Gerald O’COLLINS, SJ, Revelation: Towards a Christian interpretation of God’s Self-Revelation in Jesus Christ. New York: Oxford U. Press, 2016. Pp. 210. $27.99. ISBN 978-0-19-878420-3. Reviewed by Nathan KOLLAR, St. John Fisher College, Rochester, NY 14618.
O’Collins once again gives us an in-depth look at a traditional theme. He describes revelation as both the primary self-revelation of Jesus as God and savior and the secondary revelation of something about God and human beings. Freely given in love and freely received in love God becomes more, rather than less, mysterious in this revelatory encounter. This dialogue both informs us about who we are and transforms us into who we are becoming: sons and daughters of God, made in God’s image, in imitation of Jesus. This divine self-revelation is, in its own way, sacrament-like because it is composed of both words and actions. The polymorphous nature of revelation leads O’Collins to then examine the means and mediators of revelation. He spreads a wide net in itemizing some of these: dreams, casting of lots, the cosmos (all of nature), the prophets, and unjust suffering are just a few of what may provide revelatory experiences to us human beings. Yet while revelation can and has happened in all these ways the question always remains: “So what?” How do I/we know revelation has happened in the past and does happen in the present? While reminding us that anyone’s current recognition of Jesus as God’s self-revelation depends upon and trust in intermediaries from Jesus’ time on earth, O’Collins argues for the view that this is an historical risk – we can never be 100% rationally sure that such a person existed. “…belief in the Trinity and the Incarnate Son of God which emerges from revelation remains deeply mysterious and paradoxical, but not logically incoherent or absurd.”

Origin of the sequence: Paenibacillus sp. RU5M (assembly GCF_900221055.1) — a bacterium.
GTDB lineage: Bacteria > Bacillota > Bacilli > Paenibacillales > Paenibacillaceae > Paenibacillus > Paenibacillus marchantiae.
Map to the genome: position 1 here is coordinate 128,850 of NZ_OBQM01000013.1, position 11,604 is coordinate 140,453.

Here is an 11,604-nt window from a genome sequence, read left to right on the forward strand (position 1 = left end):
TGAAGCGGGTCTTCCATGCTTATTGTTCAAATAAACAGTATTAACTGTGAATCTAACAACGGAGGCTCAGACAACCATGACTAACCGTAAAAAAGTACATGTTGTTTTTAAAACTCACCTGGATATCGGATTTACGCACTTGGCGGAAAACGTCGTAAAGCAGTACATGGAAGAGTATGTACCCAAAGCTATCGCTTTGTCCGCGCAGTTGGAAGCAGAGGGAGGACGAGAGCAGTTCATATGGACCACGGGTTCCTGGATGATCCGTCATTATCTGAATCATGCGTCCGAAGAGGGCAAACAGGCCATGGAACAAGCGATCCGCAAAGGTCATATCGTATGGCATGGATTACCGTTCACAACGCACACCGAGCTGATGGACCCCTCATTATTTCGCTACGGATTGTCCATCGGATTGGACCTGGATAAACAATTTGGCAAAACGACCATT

To say that Jesus’ past existence was real is not to say that the revelatory event associated with that existence is also in the past. After all Jesus is alive today in all the ways God was, and is, revelatory to us in the past. This is especially true in what O’Collins calls dependent revelation – that ongoing revelation dependent upon the past, foundational, revelation. Continuing from the past, to the present – and also continuing the emphasis upon the individual’s experience of this revelation, he sees the end of revelation in seeing God face to face. After tracing the path of revelation in human life, he provides chapters on the role of Tradition, biblical inspiration, scriptural truth, and the role of religions in general vis a vis revelation – all of which elaborate and deepen his approach to providing us with, as his title indicates, “A Christian Interpretation of God’s Self-Revelation in Jesus Christ.”
This short summary does not come close to outlining all the information found in Revelation. There we find extensive scriptural references, quotes from the magisterium, in this instance Vatican II, important thinkers both within and outside Christianity: All a source of data for future thought. This is a densely argued book which provides anyone interested in understanding Christian revelation a clearly argued position as well as support for that position.
No reviewer should ever ask for an author to write another book than he has. However, in the spirit of dialogue, I wonder how O’Collins explanation of revelation would critique Process and Existentialist theology ; how his call to a life lived in the light of revelation would enhance the commitment of Pentecostal and Charismatic Christians – and, of course, what they would say about this book. A discussion about revelation is, after all, a conversation about God’s saving presence and that presence is understood differently outside the classical theologies and religions. Looking to our future in this post-modern age certainly this conversation should take place - who knows what would be revealed?